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Inbreeding of bottlenecked butterfly populations: estimation using the likelihood of changes in marker allele frequencies

Saccheri, I. J., Wilson, I. J., Nichols, R. A., Bruford, Michael William and Brakefield, P. M. 1999. Inbreeding of bottlenecked butterfly populations: estimation using the likelihood of changes in marker allele frequencies. Genetics 151 (3) , pp. 1053-1063.

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Abstract

Polymorphic enzyme and minisatellite loci were used to estimate the degree of inbreeding in experimentally bottlenecked populations of the butterfly, Bicyclus anynana (Satyridae), three generations after founding events of 2, 6, 20, or 300 individuals, each bottleneck size being replicated at least four times. Heterozygosity fell more than expected, though not significantly so, but this traditional measure of the degree of inbreeding did not make full use of the information from genetic markers. It proved more informative to estimate directly the probability distribution of a measure of inbreeding, sigma2, the variance in the number of descendants left per gene. In all bottlenecked lines, sigma2 was significantly larger than in control lines (300 founders). We demonstrate that this excess inbreeding was brought about both by an increase in the variance of reproductive success of individuals, but also by another process. We argue that in bottlenecked lines linkage disequilibrium generated by the small number of haplotypes passing through the bottleneck resulted in hitchhiking of particular marker alleles with those haplotypes favored by selection. In control lines, linkage disequilibrium was minimal. Our result, indicating more inbreeding than expected from demographic parameters, contrasts with the findings of previous (Drosophila) experiments in which the decline in observed heterozygosity was slower than expected and attributed to associative overdominance. The different outcomes may both be explained as a consequence of linkage disequilibrium under different regimes of inbreeding. The likelihood-based method to estimate inbreeding should be of wide applicability. It was, for example, able to resolve small differences in sigma2 among replicate lines within bottleneck-size treatments, which could be related to the observed variation in reproductive viability.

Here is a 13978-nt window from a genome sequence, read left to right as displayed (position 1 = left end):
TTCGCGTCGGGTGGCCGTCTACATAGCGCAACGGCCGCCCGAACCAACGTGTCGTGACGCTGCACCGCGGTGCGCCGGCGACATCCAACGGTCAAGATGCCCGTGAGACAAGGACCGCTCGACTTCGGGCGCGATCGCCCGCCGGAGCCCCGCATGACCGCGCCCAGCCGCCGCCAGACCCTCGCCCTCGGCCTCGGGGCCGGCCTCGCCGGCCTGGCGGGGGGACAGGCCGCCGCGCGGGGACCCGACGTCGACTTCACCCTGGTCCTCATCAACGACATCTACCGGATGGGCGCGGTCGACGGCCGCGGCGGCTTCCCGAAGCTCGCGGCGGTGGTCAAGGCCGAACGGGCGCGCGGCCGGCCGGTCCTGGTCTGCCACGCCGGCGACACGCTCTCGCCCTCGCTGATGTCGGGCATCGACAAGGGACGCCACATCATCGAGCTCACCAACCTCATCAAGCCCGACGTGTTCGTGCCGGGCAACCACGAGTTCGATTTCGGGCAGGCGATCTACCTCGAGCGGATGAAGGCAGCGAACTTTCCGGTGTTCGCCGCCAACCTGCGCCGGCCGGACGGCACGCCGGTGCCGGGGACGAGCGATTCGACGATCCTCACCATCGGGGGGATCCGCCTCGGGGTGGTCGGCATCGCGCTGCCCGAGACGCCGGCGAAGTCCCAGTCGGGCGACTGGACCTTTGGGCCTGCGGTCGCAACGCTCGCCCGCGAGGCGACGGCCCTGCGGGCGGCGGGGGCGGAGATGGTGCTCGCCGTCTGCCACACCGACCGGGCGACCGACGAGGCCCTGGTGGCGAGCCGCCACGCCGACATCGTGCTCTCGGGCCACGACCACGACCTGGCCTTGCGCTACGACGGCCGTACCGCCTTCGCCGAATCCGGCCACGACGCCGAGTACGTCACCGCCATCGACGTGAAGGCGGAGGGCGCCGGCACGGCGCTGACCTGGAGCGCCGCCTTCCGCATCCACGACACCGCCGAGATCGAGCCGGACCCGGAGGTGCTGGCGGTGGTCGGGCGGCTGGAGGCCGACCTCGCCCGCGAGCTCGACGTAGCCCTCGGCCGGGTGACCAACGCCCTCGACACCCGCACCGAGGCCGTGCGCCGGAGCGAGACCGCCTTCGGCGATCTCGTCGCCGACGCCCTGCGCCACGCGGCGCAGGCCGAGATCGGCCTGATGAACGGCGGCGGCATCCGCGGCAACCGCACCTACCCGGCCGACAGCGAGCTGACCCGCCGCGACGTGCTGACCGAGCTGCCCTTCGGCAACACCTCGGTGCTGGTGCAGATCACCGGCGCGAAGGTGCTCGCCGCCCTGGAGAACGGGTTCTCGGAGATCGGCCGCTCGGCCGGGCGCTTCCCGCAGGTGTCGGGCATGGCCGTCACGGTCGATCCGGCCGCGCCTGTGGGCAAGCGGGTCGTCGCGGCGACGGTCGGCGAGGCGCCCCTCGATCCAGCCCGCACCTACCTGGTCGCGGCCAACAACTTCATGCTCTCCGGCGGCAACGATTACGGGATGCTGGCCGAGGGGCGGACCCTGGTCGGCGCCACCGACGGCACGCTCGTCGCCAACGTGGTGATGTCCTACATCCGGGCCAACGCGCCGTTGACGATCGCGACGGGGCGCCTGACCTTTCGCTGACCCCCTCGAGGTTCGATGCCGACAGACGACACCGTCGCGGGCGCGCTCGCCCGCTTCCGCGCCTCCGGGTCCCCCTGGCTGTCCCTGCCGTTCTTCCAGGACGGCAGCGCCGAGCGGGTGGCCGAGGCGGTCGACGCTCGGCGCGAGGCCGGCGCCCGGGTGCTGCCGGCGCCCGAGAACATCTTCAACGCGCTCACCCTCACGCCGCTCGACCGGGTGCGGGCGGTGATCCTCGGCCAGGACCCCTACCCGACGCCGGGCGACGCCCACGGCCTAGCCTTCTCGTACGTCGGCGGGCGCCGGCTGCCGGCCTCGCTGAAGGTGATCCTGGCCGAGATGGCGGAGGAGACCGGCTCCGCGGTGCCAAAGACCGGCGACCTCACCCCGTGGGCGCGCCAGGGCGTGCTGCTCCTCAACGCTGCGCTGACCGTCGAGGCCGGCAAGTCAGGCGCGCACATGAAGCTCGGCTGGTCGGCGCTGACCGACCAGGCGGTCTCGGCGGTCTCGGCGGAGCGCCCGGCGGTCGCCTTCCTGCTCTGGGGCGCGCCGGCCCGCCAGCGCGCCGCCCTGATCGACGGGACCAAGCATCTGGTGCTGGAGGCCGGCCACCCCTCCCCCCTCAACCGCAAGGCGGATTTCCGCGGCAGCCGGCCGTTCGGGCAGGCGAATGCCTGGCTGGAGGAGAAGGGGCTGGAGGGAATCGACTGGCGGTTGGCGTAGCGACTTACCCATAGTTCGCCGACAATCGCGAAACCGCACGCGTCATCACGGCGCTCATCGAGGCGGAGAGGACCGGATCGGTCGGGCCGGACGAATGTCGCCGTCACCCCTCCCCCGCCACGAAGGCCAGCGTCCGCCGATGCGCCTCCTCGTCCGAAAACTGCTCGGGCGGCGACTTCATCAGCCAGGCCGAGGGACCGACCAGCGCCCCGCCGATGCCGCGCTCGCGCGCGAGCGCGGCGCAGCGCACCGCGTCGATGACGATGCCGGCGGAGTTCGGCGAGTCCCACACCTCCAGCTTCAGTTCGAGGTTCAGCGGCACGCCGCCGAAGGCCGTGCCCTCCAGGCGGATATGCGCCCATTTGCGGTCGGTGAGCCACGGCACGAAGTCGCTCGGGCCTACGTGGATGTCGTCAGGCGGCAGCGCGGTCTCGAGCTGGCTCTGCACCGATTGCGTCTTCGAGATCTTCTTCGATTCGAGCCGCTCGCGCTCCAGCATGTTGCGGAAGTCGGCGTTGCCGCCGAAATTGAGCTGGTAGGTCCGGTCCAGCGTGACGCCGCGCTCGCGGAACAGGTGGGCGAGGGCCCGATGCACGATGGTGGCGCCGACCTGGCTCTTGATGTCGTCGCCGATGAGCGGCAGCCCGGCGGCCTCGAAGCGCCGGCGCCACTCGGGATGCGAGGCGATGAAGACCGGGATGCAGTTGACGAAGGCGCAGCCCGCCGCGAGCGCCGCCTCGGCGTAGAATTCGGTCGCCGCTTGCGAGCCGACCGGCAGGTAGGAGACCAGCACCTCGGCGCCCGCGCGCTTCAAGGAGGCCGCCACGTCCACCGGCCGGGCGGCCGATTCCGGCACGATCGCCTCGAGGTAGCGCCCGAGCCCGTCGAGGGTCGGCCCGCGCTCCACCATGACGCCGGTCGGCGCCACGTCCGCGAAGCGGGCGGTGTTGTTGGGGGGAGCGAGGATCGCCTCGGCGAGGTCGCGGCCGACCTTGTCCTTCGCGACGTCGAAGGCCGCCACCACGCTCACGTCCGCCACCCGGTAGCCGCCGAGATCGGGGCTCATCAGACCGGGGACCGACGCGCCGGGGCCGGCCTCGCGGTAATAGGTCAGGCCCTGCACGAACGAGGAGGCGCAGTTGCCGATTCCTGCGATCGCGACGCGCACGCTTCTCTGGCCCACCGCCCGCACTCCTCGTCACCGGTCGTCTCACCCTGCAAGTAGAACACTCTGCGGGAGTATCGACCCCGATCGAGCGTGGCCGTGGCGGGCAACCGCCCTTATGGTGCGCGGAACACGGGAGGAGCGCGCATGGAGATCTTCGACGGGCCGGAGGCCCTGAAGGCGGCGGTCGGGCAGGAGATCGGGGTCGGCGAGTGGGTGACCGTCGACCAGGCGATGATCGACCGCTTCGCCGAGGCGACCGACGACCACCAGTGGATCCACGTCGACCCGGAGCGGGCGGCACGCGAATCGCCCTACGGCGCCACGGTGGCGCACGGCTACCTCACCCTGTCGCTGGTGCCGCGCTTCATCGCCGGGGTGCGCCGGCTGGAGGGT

Item Type: Article
Date Type: Publication
Status: Published
Schools: Biosciences
Sustainable Places Research Institute (PLACES)
Publisher: Genetics Society of America
ISSN: 0016-6731
Last Modified: 04 Jun 2017 06:50
URI: http://orca.cf.ac.uk/id/eprint/65281

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